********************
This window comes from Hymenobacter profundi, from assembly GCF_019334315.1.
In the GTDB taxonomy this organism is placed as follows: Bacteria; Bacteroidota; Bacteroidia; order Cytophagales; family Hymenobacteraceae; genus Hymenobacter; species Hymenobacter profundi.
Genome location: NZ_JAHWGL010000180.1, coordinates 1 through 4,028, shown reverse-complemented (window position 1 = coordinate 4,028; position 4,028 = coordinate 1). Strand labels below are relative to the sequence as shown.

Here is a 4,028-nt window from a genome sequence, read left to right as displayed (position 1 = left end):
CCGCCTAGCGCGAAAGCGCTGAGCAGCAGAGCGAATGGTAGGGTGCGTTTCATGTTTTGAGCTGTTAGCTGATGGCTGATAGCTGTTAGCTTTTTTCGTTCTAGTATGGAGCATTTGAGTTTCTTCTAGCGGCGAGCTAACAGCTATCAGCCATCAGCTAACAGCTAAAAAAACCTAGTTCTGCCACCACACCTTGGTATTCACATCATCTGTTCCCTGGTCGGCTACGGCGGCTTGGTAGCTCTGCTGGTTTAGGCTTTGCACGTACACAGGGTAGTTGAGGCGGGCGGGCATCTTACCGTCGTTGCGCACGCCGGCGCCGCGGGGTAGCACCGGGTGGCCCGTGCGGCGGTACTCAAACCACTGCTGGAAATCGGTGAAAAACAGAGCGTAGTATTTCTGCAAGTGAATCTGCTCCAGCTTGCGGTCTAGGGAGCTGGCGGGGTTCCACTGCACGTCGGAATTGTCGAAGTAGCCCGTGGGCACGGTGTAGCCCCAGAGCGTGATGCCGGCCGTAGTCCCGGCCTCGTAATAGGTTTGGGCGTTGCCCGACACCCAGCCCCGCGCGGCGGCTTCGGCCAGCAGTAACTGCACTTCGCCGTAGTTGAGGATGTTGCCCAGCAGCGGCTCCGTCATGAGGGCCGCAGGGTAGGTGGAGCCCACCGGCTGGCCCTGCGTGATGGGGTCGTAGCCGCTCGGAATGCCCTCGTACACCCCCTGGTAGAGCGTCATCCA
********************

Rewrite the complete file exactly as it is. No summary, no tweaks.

This window comes from Hymenobacter profundi, from assembly GCF_019334315.1.
In the GTDB taxonomy this organism is placed as follows: Bacteria; Bacteroidota; Bacteroidia; order Cytophagales; family Hymenobacteraceae; genus Hymenobacter; species Hymenobacter profundi.
Genome location: NZ_JAHWGL010000180.1, coordinates 1 through 4,028, shown reverse-complemented (window position 1 = coordinate 4,028; position 4,028 = coordinate 1). Strand labels below are relative to the sequence as shown.

Here is a 4,028-nt window from a genome sequence, read left to right as displayed (position 1 = left end):
CCGCCTAGCGCGAAAGCGCTGAGCAGCAGAGCGAATGGTAGGGTGCGTTTCATGTTTTGAGCTGTTAGCTGATGGCTGATAGCTGTTAGCTTTTTTCGTTCTAGTATGGAGCATTTGAGTTTCTTCTAGCGGCGAGCTAACAGCTATCAGCCATCAGCTAACAGCTAAAAAAACCTAGTTCTGCCACCACACCTTGGTATTCACATCATCTGTTCCCTGGTCGGCTACGGCGGCTTGGTAGCTCTGCTGGTTTAGGCTTTGCACGTACACAGGGTAGTTGAGGCGGGCGGGCATCTTACCGTCGTTGCGCACGCCGGCGCCGCGGGGTAGCACCGGGTGGCCCGTGCGGCGGTACTCAAACCACTGCTGGAAATCGGTGAAAAACAGAGCGTAGTATTTCTGCAAGTGAATCTGCTCCAGCTTGCGGTCTAGGGAGCTGGCGGGGTTCCACTGCACGTCGGAATTGTCGAAGTAGCCCGTGGGCACGGTGTAGCCCCAGAGCGTGATGCCGGCCGTAGTCCCGGCCTCGTAATAGGTTTGGGCGTTGCCCGACACCCAGCCCCGCGCGGCGGCTTCGGCCAGCAGTAACTGCACTTCGCCGTAGTTGAGGATGTTGCCCAGCAGCGGCTCCGTCATGAGGGCCGCAGGGTAGGTGGAGCCCACCGGCTGGCCCTGCGTGATGGGGTCGTAGCCGCTCGGAATGCCCTCGTACACCCCCTGGTAGAGCGTCATCCA